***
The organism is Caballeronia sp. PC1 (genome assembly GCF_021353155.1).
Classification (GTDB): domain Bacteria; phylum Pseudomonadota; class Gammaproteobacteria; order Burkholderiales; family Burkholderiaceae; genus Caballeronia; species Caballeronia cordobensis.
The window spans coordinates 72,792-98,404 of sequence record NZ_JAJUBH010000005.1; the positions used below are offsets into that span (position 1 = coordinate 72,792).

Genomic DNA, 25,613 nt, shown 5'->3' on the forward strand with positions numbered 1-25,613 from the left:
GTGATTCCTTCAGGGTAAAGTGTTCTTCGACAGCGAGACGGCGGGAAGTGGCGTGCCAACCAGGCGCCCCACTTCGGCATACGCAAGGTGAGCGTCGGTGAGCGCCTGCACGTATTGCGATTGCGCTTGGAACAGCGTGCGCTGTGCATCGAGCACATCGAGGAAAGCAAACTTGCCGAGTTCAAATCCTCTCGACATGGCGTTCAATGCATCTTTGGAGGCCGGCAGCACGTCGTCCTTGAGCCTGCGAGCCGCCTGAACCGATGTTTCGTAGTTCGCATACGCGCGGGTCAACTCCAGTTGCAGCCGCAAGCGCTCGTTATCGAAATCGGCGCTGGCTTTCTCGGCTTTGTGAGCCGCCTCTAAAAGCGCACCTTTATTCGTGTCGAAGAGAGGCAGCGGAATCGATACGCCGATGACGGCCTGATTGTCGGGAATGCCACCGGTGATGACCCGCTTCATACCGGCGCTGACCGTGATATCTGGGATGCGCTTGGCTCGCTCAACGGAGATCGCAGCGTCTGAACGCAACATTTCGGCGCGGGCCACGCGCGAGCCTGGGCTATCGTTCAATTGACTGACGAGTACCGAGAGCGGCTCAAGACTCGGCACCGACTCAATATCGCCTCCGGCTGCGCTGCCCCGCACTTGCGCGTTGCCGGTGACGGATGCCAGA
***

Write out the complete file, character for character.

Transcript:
The organism is Caballeronia sp. PC1 (genome assembly GCF_021353155.1).
Classification (GTDB): domain Bacteria; phylum Pseudomonadota; class Gammaproteobacteria; order Burkholderiales; family Burkholderiaceae; genus Caballeronia; species Caballeronia cordobensis.
The window spans coordinates 72,792-98,404 of sequence record NZ_JAJUBH010000005.1; the positions used below are offsets into that span (position 1 = coordinate 72,792).

Genomic DNA, 25,613 nt, shown 5'->3' on the forward strand with positions numbered 1-25,613 from the left:
GTGATTCCTTCAGGGTAAAGTGTTCTTCGACAGCGAGACGGCGGGAAGTGGCGTGCCAACCAGGCGCCCCACTTCGGCATACGCAAGGTGAGCGTCGGTGAGCGCCTGCACGTATTGCGATTGCGCTTGGAACAGCGTGCGCTGTGCATCGAGCACATCGAGGAAAGCAAACTTGCCGAGTTCAAATCCTCTCGACATGGCGTTCAATGCATCTTTGGAGGCCGGCAGCACGTCGTCCTTGAGCCTGCGAGCCGCCTGAACCGATGTTTCGTAGTTCGCATACGCGCGGGTCAACTCCAGTTGCAGCCGCAAGCGCTCGTTATCGAAATCGGCGCTGGCTTTCTCGGCTTTGTGAGCCGCCTCTAAAAGCGCACCTTTATTCGTGTCGAAGAGAGGCAGCGGAATCGATACGCCGATGACGGCCTGATTGTCGGGAATGCCACCGGTGATGACCCGCTTCATACCGGCGCTGACCGTGATATCTGGGATGCGCTTGGCTCGCTCAACGGAGATCGCAGCGTCTGAACGCAACATTTCGGCGCGGGCCACGCGCGAGCCTGGGCTATCGTTCAATTGACTGACGAGTACCGAGAGCGGCTCAAGACTCGGCACCGACTCAATATCGCCTCCGGCTGCGCTGCCCCGCACTTGCGCGTTGCCGGTGACGGATGCCAGA